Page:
John Mathe walks the red clay roads of eastern Democratic Republic of Congo, mindful of the extreme risks he’s taking. After all, Ebola is spreading like wildfire, and even leaving the house presents serious danger to his health and well-being. In addition to the virus, rampant misinformation and distrust of outsiders — sometimes to the point of violence — put his life on the line.
But someone needs to do the critical work of contact tracing to stop Ebola from spreading out of control. That’s why, as a volunteer community health promoter, John heads out every day, clipboard in hand. Like so many front-line health workers, he believes the reward of saving lives is worth the risks to his own health.
Beating Ebola through contact tracing
Ebola is one of the most terrifying words a community can hear, and the 2018 Ebola outbreak was the worst in the DRC’s history. The virus infected 3,400 people and killed more than 2,200 as it spread across the region.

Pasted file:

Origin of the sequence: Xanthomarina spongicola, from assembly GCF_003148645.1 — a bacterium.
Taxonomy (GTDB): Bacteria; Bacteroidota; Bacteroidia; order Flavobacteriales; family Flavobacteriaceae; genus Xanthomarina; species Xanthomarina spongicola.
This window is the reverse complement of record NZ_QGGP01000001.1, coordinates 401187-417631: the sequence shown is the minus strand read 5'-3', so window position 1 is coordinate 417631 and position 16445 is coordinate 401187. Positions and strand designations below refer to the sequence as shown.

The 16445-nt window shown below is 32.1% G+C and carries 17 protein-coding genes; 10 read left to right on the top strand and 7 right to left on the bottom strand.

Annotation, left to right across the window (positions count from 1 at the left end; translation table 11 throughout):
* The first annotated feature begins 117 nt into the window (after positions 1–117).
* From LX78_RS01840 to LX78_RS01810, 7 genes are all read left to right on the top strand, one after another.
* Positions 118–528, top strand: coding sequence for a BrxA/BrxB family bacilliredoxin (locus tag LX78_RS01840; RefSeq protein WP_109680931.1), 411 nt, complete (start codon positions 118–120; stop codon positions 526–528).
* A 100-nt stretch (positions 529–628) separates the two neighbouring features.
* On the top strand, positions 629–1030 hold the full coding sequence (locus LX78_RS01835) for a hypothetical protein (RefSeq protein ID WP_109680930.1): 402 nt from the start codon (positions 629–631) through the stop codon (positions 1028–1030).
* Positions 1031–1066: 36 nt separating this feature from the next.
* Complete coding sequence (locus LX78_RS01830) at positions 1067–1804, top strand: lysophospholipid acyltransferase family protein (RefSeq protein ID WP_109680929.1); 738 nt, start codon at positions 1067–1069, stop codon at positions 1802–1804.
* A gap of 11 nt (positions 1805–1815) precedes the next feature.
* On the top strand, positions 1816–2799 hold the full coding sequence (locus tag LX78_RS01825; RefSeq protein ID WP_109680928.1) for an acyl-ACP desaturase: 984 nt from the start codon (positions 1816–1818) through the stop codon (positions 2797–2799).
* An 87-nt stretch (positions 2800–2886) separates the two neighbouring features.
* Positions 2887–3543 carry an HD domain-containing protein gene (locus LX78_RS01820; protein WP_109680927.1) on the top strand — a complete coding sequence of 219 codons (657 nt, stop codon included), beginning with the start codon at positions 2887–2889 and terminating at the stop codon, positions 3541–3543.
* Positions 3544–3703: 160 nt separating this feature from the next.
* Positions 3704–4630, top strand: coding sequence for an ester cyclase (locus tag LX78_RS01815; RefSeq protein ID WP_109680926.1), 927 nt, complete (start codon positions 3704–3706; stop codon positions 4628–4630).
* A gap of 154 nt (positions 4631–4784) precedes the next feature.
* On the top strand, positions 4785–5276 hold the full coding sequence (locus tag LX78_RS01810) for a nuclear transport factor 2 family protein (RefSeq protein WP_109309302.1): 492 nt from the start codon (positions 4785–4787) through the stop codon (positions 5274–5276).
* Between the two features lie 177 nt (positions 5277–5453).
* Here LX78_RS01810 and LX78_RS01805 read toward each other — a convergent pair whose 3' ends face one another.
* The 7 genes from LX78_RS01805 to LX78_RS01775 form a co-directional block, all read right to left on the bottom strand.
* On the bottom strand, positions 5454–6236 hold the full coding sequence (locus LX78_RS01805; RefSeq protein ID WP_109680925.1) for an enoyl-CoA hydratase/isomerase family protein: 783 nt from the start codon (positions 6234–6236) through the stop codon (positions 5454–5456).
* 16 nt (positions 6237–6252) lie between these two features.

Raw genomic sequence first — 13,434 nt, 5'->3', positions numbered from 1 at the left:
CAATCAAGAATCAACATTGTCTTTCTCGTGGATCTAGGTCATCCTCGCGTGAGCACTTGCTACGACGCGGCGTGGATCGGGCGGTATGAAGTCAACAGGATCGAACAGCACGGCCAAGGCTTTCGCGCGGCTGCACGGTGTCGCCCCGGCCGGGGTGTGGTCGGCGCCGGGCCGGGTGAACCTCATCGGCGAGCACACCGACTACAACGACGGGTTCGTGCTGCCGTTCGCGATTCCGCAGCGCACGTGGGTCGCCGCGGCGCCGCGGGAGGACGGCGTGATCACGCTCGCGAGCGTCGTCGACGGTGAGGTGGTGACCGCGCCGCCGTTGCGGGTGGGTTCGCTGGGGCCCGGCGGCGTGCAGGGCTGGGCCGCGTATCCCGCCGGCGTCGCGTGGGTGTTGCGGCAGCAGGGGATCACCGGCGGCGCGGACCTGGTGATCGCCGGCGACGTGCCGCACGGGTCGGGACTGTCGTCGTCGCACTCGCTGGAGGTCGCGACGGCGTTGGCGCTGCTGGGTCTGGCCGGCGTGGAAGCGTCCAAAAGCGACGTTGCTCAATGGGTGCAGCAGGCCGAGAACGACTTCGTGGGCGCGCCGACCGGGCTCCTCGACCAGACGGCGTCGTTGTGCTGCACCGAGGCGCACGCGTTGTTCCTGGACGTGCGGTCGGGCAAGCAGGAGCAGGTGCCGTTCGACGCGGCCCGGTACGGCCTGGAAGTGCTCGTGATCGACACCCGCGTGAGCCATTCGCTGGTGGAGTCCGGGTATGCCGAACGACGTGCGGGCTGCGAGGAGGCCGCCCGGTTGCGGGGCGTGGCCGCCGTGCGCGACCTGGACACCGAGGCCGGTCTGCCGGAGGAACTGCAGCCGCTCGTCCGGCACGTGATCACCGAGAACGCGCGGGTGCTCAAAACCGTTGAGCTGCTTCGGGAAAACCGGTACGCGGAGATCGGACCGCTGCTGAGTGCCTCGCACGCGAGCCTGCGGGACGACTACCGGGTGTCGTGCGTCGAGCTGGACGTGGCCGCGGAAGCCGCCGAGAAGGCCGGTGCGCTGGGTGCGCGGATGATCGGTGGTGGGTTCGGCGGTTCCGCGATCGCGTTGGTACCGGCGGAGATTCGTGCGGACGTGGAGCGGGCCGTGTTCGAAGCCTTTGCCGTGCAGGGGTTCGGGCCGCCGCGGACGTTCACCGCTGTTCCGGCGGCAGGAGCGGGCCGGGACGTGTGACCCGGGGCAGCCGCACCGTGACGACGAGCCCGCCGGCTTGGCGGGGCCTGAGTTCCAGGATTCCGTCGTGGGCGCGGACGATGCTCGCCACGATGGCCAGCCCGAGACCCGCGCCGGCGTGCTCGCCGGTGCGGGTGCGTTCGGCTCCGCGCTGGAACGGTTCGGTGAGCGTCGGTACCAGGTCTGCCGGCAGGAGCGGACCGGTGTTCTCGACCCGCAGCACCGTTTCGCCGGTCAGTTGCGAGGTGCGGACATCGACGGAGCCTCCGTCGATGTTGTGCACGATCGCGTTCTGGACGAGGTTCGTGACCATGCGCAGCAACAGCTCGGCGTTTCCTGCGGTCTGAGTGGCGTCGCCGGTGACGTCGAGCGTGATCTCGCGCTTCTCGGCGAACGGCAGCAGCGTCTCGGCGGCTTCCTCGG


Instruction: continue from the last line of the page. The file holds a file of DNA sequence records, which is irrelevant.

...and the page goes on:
Just as Ebola spreads village by village, house by house, so must the effort to fight it. John’s work as a contact tracer helps health officials to know where the deadly virus is spreading. He knocks on doors, talking to families one by one, asking questions that can inform decisions:
“Is anyone in your home sick?”
“Have you attended the funeral of anyone who died from Ebola recently?”
“Has everyone here been vaccinated against Ebola?”
John records the responses and geo-coordinates them in his paperwork. At the end of his day, he’ll feed that information into an online database that brings together similar data from a host of players — from local front-line health workers and volunteers like himself to national and international health organizations. This information is then shared with health centers and Ebola treatment facilities so the health workers there can cross-reference their patients’ histories with known Ebola cases to determine where the virus is spreading and inform other community members who may have been exposed.
This is how we beat Ebola every time it emerges, and it starts with a young man’s bravery and care for his community. And this is why, two intense years later, the massive spike in cases finally dwindled to zero.